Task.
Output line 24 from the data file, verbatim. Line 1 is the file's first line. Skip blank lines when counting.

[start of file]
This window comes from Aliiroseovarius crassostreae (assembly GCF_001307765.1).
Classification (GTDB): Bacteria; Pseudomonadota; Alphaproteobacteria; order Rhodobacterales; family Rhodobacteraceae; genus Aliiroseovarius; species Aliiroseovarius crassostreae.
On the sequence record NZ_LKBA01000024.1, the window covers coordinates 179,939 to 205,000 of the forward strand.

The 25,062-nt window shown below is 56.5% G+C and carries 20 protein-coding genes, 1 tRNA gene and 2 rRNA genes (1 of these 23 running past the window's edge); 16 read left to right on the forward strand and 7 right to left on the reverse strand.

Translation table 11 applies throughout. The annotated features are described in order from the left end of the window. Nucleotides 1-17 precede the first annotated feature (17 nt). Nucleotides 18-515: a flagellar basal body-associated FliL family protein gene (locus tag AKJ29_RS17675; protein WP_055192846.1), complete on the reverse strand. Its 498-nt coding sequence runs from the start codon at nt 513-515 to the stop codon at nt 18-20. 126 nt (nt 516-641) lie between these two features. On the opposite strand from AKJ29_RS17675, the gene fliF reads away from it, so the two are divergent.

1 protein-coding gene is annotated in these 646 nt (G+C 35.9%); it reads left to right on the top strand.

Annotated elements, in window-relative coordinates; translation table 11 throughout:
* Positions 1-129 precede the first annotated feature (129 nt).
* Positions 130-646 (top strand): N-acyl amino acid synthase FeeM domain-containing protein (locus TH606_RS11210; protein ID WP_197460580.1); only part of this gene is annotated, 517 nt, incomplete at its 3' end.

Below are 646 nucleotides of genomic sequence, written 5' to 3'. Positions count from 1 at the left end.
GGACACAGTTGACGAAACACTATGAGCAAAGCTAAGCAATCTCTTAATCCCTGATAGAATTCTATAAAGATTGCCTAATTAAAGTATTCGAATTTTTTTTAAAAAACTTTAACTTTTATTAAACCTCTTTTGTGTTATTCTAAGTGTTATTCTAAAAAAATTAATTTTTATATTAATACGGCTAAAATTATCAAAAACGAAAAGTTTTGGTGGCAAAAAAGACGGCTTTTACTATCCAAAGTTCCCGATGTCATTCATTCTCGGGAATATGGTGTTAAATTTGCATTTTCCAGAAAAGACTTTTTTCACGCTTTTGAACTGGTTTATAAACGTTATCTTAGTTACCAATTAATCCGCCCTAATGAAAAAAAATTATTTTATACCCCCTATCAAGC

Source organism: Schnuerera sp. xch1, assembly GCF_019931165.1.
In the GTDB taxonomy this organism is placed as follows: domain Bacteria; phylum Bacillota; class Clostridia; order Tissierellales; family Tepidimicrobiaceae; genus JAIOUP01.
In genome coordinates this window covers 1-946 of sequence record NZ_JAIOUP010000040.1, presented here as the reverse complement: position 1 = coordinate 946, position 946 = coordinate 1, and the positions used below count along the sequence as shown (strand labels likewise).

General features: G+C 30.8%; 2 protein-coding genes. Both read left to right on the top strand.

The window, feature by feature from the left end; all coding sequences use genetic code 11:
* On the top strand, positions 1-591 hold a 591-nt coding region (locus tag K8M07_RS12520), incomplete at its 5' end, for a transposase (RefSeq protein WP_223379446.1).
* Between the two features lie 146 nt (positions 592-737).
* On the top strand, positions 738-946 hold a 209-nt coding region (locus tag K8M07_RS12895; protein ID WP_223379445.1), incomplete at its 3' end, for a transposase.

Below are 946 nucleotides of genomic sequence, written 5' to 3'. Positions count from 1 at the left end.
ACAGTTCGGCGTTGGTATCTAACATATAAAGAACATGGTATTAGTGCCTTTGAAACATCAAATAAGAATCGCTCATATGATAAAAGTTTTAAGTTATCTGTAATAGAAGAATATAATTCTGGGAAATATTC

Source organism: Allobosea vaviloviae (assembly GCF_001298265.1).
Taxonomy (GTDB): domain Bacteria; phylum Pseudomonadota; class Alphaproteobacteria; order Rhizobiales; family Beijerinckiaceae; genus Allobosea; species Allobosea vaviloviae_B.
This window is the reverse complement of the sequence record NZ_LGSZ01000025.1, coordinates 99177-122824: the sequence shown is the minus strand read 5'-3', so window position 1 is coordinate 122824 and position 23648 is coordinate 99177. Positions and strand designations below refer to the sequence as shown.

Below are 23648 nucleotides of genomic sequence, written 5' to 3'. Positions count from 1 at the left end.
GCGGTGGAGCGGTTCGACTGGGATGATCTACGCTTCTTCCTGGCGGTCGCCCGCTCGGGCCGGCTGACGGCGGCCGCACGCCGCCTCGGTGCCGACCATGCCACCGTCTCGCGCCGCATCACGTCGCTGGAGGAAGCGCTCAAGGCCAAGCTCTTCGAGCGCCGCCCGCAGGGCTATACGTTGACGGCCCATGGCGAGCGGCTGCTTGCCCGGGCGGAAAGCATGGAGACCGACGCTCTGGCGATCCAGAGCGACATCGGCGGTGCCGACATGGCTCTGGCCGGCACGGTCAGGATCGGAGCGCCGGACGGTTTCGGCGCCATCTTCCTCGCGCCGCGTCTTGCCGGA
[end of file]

This window is the reverse complement of the sequence record NZ_LGSZ01000025.1, coordinates 99177-122824: the sequence shown is the minus strand read 5'-3', so window position 1 is coordinate 122824 and position 23648 is coordinate 99177. Positions and strand designations below refer to the sequence as shown.